See the comics here:


                                                                Tribes and the Pandemic
by Judi gaiashkibos

“Dear St. Nicholas: I am a little Indian girl twelve years old. I go to school at the Omaha Agency. I study geography, history, grammar, arithmetic, and spelling.” — Written by Susan La Flesche in 1877

The young girl Susan La Flesche eventually went on to study medicine and became America’s first Native American doctor. She was a tireless and caring physician who never stopped helping those in need. Susan passed on her legacy to generations of young doctors who work to heal people in the communities where they live.

In 2020 a new virus that struck the United States resulted in
sickness for tens of millions of people and death for over three hundred thousand. The COVID-19 virus impacts communities of all kinds, filling hospitals and challenging health systems. But nowhere is the virus more deadly than in American Indian communities.

Across the United States today, Native Americans live in cities and towns, on reservations, and in rural lands. Five hundred years ago, when European settlers first arrived to North America, Native American communities were spread across the land. The growth of the United States resulted in the devastation of Tribal communities, sometimes forcing entire peoples to move from their homelands to distant regions.
It has been said that disease has never been “just disease” for Native Americans. Europeans brought new pathogens to the Native peoples they encountered. With no prior exposure for their immune systems to habituate to these new pathogens, millions of Native Americans died. Historians now know that the deaths were not entirely accidental. The U.S. Army actively tried to sicken many Indians. Army troops gave family members blankets that intentionally exposed them to smallpox. Again and again pandemics have ravaged Native American communities. And still they have survived.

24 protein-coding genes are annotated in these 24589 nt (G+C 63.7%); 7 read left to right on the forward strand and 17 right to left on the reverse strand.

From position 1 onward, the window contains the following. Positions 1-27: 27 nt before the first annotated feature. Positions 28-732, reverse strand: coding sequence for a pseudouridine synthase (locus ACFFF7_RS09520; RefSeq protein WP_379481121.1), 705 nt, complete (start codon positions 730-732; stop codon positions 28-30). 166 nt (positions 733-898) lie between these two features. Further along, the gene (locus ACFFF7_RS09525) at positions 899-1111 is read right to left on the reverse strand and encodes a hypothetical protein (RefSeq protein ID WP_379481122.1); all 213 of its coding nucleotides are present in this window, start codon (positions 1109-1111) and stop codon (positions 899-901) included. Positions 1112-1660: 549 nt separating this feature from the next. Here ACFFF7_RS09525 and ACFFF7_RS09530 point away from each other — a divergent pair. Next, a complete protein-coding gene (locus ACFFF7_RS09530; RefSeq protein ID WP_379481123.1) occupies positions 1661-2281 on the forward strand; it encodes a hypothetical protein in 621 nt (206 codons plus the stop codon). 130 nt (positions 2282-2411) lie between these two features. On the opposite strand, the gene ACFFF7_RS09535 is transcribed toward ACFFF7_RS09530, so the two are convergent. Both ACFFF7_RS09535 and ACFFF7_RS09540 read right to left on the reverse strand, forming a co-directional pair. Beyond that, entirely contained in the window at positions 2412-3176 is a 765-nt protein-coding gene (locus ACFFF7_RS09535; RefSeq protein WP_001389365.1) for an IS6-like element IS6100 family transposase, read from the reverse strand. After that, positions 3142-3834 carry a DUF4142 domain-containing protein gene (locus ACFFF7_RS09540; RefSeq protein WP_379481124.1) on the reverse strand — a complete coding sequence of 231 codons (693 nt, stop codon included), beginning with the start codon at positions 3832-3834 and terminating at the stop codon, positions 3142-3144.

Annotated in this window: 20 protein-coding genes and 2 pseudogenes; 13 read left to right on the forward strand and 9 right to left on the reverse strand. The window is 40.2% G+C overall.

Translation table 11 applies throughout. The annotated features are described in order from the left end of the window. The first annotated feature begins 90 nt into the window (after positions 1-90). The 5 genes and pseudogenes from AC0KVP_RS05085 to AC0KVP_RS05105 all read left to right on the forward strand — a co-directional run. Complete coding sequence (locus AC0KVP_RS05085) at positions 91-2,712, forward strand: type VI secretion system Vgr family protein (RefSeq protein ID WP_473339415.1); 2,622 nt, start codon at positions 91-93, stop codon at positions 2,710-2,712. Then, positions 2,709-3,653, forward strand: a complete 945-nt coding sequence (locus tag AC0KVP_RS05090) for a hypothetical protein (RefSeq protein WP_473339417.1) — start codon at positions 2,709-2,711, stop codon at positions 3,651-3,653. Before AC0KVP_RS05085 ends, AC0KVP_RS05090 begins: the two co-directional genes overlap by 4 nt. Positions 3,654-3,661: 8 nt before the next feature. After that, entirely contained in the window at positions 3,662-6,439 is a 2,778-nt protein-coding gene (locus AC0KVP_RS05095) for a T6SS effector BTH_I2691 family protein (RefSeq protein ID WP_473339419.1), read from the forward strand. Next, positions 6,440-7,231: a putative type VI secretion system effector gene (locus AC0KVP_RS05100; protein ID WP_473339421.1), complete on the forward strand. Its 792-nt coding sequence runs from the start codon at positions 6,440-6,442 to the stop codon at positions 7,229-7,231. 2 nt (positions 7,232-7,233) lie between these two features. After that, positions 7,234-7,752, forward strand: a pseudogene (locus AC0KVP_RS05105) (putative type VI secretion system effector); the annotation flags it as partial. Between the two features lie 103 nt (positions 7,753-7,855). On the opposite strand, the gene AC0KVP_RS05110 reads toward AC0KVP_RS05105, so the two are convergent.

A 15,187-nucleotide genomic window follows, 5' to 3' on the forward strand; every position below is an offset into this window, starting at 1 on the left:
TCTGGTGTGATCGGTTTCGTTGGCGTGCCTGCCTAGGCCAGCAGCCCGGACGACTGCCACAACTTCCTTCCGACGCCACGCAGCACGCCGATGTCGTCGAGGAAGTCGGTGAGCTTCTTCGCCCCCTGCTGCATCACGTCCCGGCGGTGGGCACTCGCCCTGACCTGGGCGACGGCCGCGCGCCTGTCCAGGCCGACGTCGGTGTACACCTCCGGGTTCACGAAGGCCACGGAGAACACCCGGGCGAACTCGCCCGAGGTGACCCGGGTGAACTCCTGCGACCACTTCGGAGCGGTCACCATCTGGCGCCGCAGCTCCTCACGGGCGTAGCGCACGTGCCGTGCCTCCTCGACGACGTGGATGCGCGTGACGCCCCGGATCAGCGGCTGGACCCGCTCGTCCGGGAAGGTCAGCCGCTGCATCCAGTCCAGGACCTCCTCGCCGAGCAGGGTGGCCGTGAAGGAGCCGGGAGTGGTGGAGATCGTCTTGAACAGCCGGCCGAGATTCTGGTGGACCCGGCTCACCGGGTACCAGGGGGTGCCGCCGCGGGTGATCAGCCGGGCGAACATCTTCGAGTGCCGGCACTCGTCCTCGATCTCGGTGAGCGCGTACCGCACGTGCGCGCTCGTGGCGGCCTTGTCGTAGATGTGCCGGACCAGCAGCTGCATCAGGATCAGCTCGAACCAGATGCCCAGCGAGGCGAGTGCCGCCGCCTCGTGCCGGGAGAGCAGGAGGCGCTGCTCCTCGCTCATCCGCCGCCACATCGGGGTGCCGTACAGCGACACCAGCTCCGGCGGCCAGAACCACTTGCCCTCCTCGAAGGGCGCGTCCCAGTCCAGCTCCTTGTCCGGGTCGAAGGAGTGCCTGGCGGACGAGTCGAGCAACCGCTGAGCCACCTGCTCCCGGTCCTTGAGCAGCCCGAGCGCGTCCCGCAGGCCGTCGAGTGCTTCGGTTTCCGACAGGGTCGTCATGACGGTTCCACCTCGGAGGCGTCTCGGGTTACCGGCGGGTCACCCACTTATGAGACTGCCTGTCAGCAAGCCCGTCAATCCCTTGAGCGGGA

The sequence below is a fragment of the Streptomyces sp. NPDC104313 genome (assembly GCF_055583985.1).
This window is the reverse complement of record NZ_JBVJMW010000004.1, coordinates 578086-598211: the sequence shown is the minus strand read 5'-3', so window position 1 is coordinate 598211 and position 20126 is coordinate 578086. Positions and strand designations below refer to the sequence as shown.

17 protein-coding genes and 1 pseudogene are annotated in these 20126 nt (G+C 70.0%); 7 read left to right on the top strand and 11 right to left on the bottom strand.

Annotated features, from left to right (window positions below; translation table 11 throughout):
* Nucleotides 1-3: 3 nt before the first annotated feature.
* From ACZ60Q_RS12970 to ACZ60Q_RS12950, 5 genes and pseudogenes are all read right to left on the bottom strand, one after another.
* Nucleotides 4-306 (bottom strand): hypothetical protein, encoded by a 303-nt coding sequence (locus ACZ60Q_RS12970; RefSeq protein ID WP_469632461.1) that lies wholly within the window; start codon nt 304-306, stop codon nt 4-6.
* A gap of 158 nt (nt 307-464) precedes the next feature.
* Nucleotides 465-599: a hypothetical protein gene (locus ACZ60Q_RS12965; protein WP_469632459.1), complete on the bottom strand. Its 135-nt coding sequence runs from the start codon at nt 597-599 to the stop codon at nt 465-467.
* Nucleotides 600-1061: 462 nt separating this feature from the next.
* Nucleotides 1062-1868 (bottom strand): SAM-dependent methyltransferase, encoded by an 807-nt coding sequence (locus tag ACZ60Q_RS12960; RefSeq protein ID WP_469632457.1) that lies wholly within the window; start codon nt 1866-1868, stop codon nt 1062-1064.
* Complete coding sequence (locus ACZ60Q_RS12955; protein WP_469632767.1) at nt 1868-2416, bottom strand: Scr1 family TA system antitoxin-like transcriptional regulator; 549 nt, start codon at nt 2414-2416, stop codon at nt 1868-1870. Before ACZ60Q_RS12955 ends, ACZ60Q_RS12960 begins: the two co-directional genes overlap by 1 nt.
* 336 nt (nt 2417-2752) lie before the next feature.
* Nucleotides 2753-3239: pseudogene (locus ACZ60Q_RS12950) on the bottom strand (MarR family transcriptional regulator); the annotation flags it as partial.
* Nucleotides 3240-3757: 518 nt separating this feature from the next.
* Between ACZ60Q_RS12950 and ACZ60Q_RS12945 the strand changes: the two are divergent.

Is this the worst pandemic that Native peoples have had to face? It certainly is not. This pandemic is, however, terrifying and destructive. Native Americans, Black Americans, and Hispanic Americans are more likely than other people to die from COVID-19. Many Native communities lack adequate resources to fight the pandemic. Some families live in remote areas where water is scarce, so they don’t have the opportunity to wash their hands many times each day. Despite such hardships, Native communities have joined forces to protect their well-being. Tribal communities have restricted travel from outsiders onto their lands, and they have set up active testing stations to screen people for the virus. Tribal medical professionals visit families living in remote areas to test and determine who might have the virus, and they get medical treatment to those who need it.

Today many young Native Americans are pursuing careers in medicine, law, engineering, and education. They are becoming active and influential professionals who will use their expertise to build strong communities. Native Americans have a huge challenge in the face of this most deadly COVID-19 pandemic. But today, as in the past, Native peoples gain strength from the memories of their ancestors. And the memory of the young girl Susan, who grew up to become the extraordinary doctor and leader Dr. Susan La Flesche Picotte, gives us all pride to know that the challenges of today can be met and can lead us forward.